On the morning of December 17 in 2017, a break-in was reported at a locked flat in Malti Madhav Society in Pune. While nothing was stolen, many documents, letters, manuscripts and books were left scattered on the ground. A crime branch cop, who later cracked the case, joked that the burglars had not recognised the “jewels” they had left behind. That apartment was where Pu La Deshpande and his wife Sunitabai had spent their last days.
There is arguably no other person in Marathi arts and culture, who is more widely adored and respected than Purushottam Laxman Deshpande or Pu La to his loved ones. He was a writer, playwright, humorist, scriptwriter, composer, singer, actor and also a socially vocal and active philanthropist — and this list is still insufficient to describe who he was. As Maharashtra celebrates Pu La’s birth centenary this year, a two-part biopic on him, Bhai: Vyakti ki Valli, has sparked a fierce debate. Critics of the Mahesh Manjrekar film have been riled by what they call are factual errors, as well as a depiction of Pu La “in a bad light”, especially in scenes that showed him smoking and drinking. Some of the jokes that Pu La is seen cracking in the film, are, according to some, far from the kind of humour he was known for. “There is a difference between an artist taking creative liberty and distorting the facts. His satire was never a mockery of people and situations around him, which the film seems to be showing,” says writer and educator Mangala Godbole, biographer of both Pu La and Sunitabai. A piece carried in Loksatta in January raised questions on the portrayal of Pu La as well as his contemporaries like classical vocalists Bhimsen Joshi, Vasantrao Deshpande and Hirabai Barodekar. Subsequently, family members of Joshi and Barodekar, relatives of Pu La and Sunitabai came out in protest.
Manjrekar has defended his film, arguing that he was reaching for a more human portrayal of the icon. “I have made a film that I wanted to make, and not the film which many of the critics have in their heads. People have an option not to watch it but you do not have the option to tell me how to do it. The objection that he has been portrayed as a drunkard is rubbish. There is one scene where he has been shown drinking socially. It is also well-known that he smoked. There is a scene where Pu La and Sunitabai decide not to have a child. Doesn’t that scene show the human side of him, a different shade of his personality?”
In her autobiographical account Aahe Manohar Tari (Though Everything Seems Beautiful, 1990), Sunita too wrote about a lesser-known, human side of of Pu La with all his flaws and weaknesses. Manjrekar has maintained that this book was one of the key inspirations behind his film.
Born on November 8, 1919 in a small chawl in South Bombay, then a relatively sleepy place, Pu La took to singing, writing and acting from his school days. In an account of his childhood, he wrote, “My father worked as a clerk with a paper trader. He would have never imagined that his son would waste reams of paper in the name of writing.” Pu La went on to work as a school teacher and college lecturer, and even as a television journalist.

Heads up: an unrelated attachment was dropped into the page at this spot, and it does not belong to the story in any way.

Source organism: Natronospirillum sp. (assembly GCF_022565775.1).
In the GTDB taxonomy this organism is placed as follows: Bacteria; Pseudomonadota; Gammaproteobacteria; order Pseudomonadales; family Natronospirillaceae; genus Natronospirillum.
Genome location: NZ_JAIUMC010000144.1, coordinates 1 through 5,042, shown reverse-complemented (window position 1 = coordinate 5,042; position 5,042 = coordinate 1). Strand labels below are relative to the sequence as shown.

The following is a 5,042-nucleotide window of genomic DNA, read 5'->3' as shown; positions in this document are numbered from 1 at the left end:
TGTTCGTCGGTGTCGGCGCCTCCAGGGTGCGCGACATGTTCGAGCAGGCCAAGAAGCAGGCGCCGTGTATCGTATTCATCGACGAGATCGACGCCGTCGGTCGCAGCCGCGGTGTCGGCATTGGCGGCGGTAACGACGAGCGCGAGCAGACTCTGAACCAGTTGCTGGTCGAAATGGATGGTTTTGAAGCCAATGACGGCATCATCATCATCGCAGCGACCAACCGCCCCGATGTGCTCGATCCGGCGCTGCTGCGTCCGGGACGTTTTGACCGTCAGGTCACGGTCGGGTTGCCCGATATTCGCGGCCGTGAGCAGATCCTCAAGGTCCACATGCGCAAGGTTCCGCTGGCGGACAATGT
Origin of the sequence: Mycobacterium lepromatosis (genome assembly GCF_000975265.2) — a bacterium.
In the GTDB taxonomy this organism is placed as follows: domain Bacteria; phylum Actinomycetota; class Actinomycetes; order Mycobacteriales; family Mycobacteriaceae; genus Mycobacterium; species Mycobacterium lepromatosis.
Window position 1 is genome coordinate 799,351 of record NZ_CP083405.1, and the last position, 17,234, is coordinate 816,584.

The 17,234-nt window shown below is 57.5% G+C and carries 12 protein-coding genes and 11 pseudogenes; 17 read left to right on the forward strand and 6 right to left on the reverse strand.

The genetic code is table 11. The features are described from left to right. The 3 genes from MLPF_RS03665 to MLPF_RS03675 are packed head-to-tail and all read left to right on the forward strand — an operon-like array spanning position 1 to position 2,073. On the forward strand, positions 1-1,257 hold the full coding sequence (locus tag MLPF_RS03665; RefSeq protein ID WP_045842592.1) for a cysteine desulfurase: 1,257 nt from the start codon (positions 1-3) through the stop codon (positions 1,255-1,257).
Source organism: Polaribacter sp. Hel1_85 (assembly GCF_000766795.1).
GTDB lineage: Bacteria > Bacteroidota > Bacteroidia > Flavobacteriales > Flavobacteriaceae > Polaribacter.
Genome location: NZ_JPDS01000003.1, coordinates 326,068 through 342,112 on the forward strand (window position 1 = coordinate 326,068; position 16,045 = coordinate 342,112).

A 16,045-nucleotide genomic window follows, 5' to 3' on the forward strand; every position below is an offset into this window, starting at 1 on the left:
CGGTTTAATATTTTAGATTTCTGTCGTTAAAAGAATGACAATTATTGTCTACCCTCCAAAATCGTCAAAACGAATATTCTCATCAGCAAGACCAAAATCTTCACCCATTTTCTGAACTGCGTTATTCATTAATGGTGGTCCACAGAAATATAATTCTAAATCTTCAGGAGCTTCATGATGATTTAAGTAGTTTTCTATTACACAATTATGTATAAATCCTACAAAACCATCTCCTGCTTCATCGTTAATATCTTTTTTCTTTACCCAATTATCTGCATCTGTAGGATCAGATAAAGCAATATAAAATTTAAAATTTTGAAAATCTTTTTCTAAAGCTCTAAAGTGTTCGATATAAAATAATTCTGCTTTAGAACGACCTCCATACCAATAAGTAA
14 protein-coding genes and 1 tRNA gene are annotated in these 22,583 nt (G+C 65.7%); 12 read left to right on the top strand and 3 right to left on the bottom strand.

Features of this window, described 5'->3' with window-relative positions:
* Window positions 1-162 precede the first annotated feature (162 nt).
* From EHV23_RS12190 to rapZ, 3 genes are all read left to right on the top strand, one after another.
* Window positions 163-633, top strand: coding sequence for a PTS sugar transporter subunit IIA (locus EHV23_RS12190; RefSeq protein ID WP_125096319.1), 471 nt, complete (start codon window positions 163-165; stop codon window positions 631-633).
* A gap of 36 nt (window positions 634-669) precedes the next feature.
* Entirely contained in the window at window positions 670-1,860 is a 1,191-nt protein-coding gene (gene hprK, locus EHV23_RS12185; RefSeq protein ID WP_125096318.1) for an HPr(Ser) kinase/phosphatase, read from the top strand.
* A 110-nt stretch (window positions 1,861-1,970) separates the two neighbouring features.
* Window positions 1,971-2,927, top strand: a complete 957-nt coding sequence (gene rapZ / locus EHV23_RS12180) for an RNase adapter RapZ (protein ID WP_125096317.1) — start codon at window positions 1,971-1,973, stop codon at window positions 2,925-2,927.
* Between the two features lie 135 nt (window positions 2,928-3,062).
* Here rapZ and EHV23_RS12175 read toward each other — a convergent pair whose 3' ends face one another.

“I grew up in the era of Gandhi and Nehru. But there are only two people whom I can call my eternal inspirations,” he says in a documentary made by the Films Division on his 60th birthday, while pointing to portraits of Charlie Chaplin and Rabindranath Tagore. That was a love inherited from his family. His maternal grandfather, poet and writer Vaman Mangesh Dubhashi, had translated Gitanjali into Marathi.
The title of Manjrekar’s film is a hat-tip to one of Pu La’s most loved works, Vyakti ani Valli (1966), a collection of character sketches, which won him a Sahitya Akademi Award. While vyakti refers to an individual, valli is an eccentric person. Deshpande’s warm, human vision picked out and revelled in the imperfections of ordinary people. He not only laughed at himself, but also left readers with the wisdom to laugh at themselves.
While he brought out the hidden comedy in the everyday middle-class lives after Independence, his following was not limited to a particular class. Long before stand-up comics found a large audience, Deshpande’s one-man acts on stage such as Batatyachi Chawl (The Potato Chawl, stories from an imaginary Mumbai chawl) and Varyavarachi Varaat (A Procession on the Wind) — much like contemporary sets — took potshots at the delusions of society. In one of his books, the urban middle-class protagonist says, “Sometimes I feel this world is meaningless and feel like directly going from the office to Himalayas instead of coming home. But then I remember that the wife has prepared my favourite thalipeeth. I wrap up my thoughts of sanyaas and come back to life.”
Pu La was never associated with any ideology, but he was certainly not apolitical. He openly criticised all regimes, but also engaged with the thoughts of leaders from Mahatma Gandhi to Vinayak Damodar Savarkar. His writing was not restricted to humour, but also dealt with some of the important social, political and philosophical undercurrents of his times. In Ek Shoonya Mi (Me, a Zero), a collection of short essays published on his first death anniversary in 2001, Pu La reflects on the void that exists in all efforts to gain knowledge. “There is no escaping from questions…When I closely look at the symbol of the question mark — Eureka! — I see it has a zero at its bottom,” he writes, ever the intellectual in search of a truth as well as the realist who saw the futility of overarching answers.
What would Pu La, who looked at life and his times with mischievous humour, have made of the row? In the documentary, Pu La says, “If someday, people want to install a statue of me — god forbid that does not happen, because statues are where crows answer their nature’s calls — I will tell them to write just one thing on it — ‘This man made us laugh’.”